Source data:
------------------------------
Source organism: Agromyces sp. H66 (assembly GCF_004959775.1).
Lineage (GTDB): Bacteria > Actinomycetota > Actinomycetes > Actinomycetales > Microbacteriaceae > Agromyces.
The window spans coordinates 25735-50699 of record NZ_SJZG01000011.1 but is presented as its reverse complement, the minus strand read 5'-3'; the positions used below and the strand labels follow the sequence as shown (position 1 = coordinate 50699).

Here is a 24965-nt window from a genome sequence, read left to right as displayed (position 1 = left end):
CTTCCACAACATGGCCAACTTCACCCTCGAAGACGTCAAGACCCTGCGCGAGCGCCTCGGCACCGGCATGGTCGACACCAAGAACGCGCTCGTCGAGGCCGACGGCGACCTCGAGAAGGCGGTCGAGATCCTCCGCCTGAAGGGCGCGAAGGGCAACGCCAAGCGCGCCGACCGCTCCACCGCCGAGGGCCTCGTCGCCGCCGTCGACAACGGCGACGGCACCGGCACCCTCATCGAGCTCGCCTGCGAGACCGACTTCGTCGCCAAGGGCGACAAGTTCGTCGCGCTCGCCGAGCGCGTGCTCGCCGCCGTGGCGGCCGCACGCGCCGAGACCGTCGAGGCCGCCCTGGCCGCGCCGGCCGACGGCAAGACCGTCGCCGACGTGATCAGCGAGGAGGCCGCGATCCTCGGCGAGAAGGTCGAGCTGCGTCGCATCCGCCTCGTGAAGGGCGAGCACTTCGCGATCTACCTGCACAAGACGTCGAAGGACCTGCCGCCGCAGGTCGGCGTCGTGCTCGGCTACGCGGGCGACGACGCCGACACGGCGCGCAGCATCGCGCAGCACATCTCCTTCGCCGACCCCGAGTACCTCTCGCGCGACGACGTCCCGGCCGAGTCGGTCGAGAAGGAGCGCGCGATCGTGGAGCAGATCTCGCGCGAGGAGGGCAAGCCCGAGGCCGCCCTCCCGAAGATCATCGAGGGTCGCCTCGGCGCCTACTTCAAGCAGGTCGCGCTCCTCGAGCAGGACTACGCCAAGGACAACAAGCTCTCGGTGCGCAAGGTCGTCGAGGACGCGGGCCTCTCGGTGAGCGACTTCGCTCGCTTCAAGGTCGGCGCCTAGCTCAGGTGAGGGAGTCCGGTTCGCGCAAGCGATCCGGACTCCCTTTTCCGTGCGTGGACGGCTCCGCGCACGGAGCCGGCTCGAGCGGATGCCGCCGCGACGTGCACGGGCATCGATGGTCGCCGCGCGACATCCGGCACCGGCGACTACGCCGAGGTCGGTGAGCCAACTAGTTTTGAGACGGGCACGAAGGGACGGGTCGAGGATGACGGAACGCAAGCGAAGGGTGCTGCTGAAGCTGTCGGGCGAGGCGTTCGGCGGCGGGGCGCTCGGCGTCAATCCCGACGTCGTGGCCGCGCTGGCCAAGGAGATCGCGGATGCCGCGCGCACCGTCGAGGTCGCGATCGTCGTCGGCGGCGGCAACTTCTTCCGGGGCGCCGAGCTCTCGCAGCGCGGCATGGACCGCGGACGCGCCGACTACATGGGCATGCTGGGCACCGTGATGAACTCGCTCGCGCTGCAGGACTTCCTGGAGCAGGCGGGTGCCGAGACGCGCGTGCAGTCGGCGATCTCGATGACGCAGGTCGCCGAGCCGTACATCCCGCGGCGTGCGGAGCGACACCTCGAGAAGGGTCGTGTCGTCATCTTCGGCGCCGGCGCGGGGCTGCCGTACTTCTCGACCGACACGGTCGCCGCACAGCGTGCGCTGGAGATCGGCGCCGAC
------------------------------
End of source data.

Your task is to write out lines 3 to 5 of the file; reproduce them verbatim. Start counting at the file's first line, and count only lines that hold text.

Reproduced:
The window spans coordinates 25735-50699 of record NZ_SJZG01000011.1 but is presented as its reverse complement, the minus strand read 5'-3'; the positions used below and the strand labels follow the sequence as shown (position 1 = coordinate 50699).

Here is a 24965-nt window from a genome sequence, read left to right as displayed (position 1 = left end):
CTTCCACAACATGGCCAACTTCACCCTCGAAGACGTCAAGACCCTGCGCGAGCGCCTCGGCACCGGCATGGTCGACACCAAGAACGCGCTCGTCGAGGCCGACGGCGACCTCGAGAAGGCGGTCGAGATCCTCCGCCTGAAGGGCGCGAAGGGCAACGCCAAGCGCGCCGACCGCTCCACCGCCGAGGGCCTCGTCGCCGCCGTCGACAACGGCGACGGCACCGGCACCCTCATCGAGCTCGCCTGCGAGACCGACTTCGTCGCCAAGGGCGACAAGTTCGTCGCGCTCGCCGAGCGCGTGCTCGCCGCCGTGGCGGCCGCACGCGCCGAGACCGTCGAGGCCGCCCTGGCCGCGCCGGCCGACGGCAAGACCGTCGCCGACGTGATCAGCGAGGAGGCCGCGATCCTCGGCGAGAAGGTCGAGCTGCGTCGCATCCGCCTCGTGAAGGGCGAGCACTTCGCGATCTACCTGCACAAGACGTCGAAGGACCTGCCGCCGCAGGTCGGCGTCGTGCTCGGCTACGCGGGCGACGACGCCGACACGGCGCGCAGCATCGCGCAGCACATCTCCTTCGCCGACCCCGAGTACCTCTCGCGCGACGACGTCCCGGCCGAGTCGGTCGAGAAGGAGCGCGCGATCGTGGAGCAGATCTCGCGCGAGGAGGGCAAGCCCGAGGCCGCCCTCCCGAAGATCATCGAGGGTCGCCTCGGCGCCTACTTCAAGCAGGTCGCGCTCCTCGAGCAGGACTACGCCAAGGACAACAAGCTCTCGGTGCGCAAGGTCGTCGAGGACGCGGGCCTCTCGGTGAGCGACTTCGCTCGCTTCAAGGTCGGCGCCTAGCTCAGGTGAGGGAGTCCGGTTCGCGCAAGCGATCCGGACTCCCTTTTCCGTGCGTGGACGGCTCCGCGCACGGAGCCGGCTCGAGCGGATGCCGCCGCGACGTGCACGGGCATCGATGGTCGCCGCGCGACATCCGGCACCGGCGACTACGCCGAGGTCGGTGAGCCAACTAGTTTTGAGACGGGCACGAAGGGACGGGTCGAGGATGACGGAACGCAAGCGAAGGGTGCTGCTGAAGCTGTCGGGCGAGGCGTTCGGCGGCGGGGCGCTCGGCGTCAATCCCGACGTCGTGGCCGCGCTGGCCAAGGAGATCGCGGATGCCGCGCGCACCGTCGAGGTCGCGATCGTCGTCGGCGGCGGCAACTTCTTCCGGGGCGCCGAGCTCTCGCAGCGCGGCATGGACCGCGGACGCGCCGACTACATGGGCATGCTGGGCACCGTGATGAACTCGCTCGCGCTGCAGGACTTCCTGGAGCAGGCGGGTGCCGAGACGCGCGTGCAGTCGGCGATCTCGATGACGCAGGTCGCCGAGCCGTACATCCCGCGGCGTGCGGAGCGACACCTCGAGAAGGGTCGTGTCGTCATCTTCGGCGCCGGCGCGGGGCTGCCGTACTTCTCGACCGACACGGTCGCCGCACAGCGTGCGCTGGAGATCGGCGCCGAC